2012: A Good Year for Small Business Finance

Small business lending improved during the past 12 months, which is good news for entrepreneurs and the economy overall. Startups and growing companies create the lion’s share of the new jobs in the private sector, and growth of small firms help make the economy stronger. Several trends emerged in 2012.

SBA Lending

SBA lending volume increased to its second highest level in history. The agency backed $30 billion in loans nationwide. Big banks and smaller, regional banks increased their activity in SBA lending.

Use of Technology in Small Business Lending

Throughout 2012, increasing numbers of entrepreneurs applied for business loans through Biz2Credit and other online platforms specializing in small business finance. Technology eliminates the need to walk into a bank or other lender and fill out paperwork during regular business hours. Entrepreneurs can now apply for funding late at night or on weekends.

Meanwhile, banks and other lenders get pre-qualified leads at no cost, and the whole funding process becomes faster and more efficient. Further, small banks are able to make loans to small businesses outside their local area. Borrowers and lenders both benefit from the use of technology.


“Crowdsourcing” became a fundraising phenomenon during 2012. Young, tech-savvy entrepreneurs used this form of capital raising from friends and acquaintances through social media. It proved effective for artists, filmmakers and other creative types, non-profits, and startup businesses requiring smaller sums of money. However, companies looking for more than $50,000 likely should go a more traditional route for the funding they need.

The Rise of Alternative Lenders

Although large banks increased the percentage of small business loans they approved this year, they still typically grant less than one out of five applications on average. Credit unions were a reliable source of small business funding during the first half of the year before slowing down. Meanwhile, merchant cash advance companies, accounts receivable financers, factors, and micro lenders all have increased their lending significantly. They offer flexible, increasingly affordable terms, and most importantly, quick decision-making.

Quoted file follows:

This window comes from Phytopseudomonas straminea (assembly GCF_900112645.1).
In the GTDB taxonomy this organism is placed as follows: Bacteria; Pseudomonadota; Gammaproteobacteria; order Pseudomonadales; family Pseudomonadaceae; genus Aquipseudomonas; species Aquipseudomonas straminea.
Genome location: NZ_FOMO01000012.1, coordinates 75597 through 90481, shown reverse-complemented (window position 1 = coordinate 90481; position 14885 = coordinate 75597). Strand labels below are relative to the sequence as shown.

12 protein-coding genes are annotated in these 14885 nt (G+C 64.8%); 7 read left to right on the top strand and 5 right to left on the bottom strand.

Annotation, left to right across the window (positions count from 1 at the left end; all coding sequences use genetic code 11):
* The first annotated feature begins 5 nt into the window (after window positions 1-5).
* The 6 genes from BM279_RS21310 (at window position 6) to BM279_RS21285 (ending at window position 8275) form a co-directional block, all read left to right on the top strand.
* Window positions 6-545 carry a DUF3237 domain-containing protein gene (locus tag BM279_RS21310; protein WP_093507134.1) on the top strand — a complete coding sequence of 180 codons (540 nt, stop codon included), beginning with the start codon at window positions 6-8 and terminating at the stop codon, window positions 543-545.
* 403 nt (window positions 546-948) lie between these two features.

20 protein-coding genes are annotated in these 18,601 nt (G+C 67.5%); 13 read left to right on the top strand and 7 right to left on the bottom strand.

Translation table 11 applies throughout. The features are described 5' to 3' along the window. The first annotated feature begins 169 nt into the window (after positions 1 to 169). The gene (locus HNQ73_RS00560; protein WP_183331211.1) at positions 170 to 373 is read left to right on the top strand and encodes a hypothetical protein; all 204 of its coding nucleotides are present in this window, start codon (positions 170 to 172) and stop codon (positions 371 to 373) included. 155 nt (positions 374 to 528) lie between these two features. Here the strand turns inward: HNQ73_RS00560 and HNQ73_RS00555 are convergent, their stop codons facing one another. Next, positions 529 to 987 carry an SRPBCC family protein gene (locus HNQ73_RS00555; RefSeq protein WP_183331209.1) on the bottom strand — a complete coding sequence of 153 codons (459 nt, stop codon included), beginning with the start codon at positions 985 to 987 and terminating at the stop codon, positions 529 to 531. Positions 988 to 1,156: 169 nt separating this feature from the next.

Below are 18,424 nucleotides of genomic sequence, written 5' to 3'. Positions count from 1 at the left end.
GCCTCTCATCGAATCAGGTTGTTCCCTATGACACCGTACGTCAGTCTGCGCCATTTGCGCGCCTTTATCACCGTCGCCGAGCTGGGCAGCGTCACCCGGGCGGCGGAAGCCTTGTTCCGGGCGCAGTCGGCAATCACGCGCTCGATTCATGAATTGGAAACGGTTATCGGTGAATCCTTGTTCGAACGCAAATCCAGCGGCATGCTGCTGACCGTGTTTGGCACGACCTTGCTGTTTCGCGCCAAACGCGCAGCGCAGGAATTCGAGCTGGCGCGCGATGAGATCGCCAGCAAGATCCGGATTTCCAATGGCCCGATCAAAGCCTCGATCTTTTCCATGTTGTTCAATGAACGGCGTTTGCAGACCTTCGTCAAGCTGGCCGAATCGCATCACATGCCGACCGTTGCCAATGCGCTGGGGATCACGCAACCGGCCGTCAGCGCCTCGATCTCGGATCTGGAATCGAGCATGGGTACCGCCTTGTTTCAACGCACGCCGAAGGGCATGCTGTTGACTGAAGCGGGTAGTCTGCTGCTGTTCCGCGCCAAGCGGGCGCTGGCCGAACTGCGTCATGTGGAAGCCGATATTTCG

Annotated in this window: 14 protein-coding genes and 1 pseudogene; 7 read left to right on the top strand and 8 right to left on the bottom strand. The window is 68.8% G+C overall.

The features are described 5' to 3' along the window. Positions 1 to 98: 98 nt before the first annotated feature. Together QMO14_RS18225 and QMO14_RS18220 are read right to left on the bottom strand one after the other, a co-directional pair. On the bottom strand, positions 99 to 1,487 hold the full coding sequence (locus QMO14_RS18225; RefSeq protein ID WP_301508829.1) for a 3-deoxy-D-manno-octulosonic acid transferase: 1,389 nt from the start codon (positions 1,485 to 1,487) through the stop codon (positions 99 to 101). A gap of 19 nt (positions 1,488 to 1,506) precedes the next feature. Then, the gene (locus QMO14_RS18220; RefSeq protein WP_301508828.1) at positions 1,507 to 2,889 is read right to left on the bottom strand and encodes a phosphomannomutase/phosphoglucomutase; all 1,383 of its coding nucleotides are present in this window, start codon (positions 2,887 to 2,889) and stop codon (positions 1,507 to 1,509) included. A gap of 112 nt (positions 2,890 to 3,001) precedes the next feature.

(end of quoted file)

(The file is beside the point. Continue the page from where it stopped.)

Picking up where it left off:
During the Presidential Election, Democrats and Republicans repeatedly focused on small business growth. As President Obama begins his second term, small business owners are examining the impact of Obamacare regulations and the potential of tax increases for people who earn greater than $250,000 annually.

Additionally, the “Fiscal Cliff” has caused uncertainty in the credit markets.

Despite these concerns, there are numerous signs that the economy is improving, and lenders appear increasingly willing to provide capital to small businesses in 2013.

Diagram on financial report Photo via Shutterstock

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Rohit Arora Rohit Arora, CEO and Co-founder of Biz2Credit, is one of the country's leading experts in small business finance. Since its founding in 2007, Biz2Credit has arranged $800M in small business loans and has helped thousands of entrepreneurs. Rohit was named Crain's NY Business "Entrepreneur of the Year 2011."

3 Reactions
  1. Great post, Rohit. Crowdsourcng is extremely effective and can be used for a variety of things other than raising capital. Thanks for sharing your insights.


  2. Thank you for mentioning what, in my opinion was a huge small business trend in 2012: The Rise of Alternative Lenders. I work for an invoice financing company called The Receivables Exchange(Rohit, I believe you know our company well) that specializes in alternative lending to small business owners. As the banks continued to back away from the small business owner in 2012, alternative lenders stepped up to provide much needed working capital. Almost all of the latest polls and studies seem to indicate that the bank lending trend will continue well into 2013 – a trend I believe could provide a huge opportunity for alternative lenders to meet small business needs. Healthy competition in the industry is constantly lowering interest rates and fees and increasing flexibility – all good news for the small business owner.

  3. Technological advances have really improved how small businesses manage their financial information. For instance, hosting your bookkeeping in the cloud helps keep all of your files in tact and reduces the need to email files back and forth between departments and your bookkeeper. Because you can access these files anywhere that has an internet connection you can get the files you need anytime, anywhere to keep your business moving smoothly.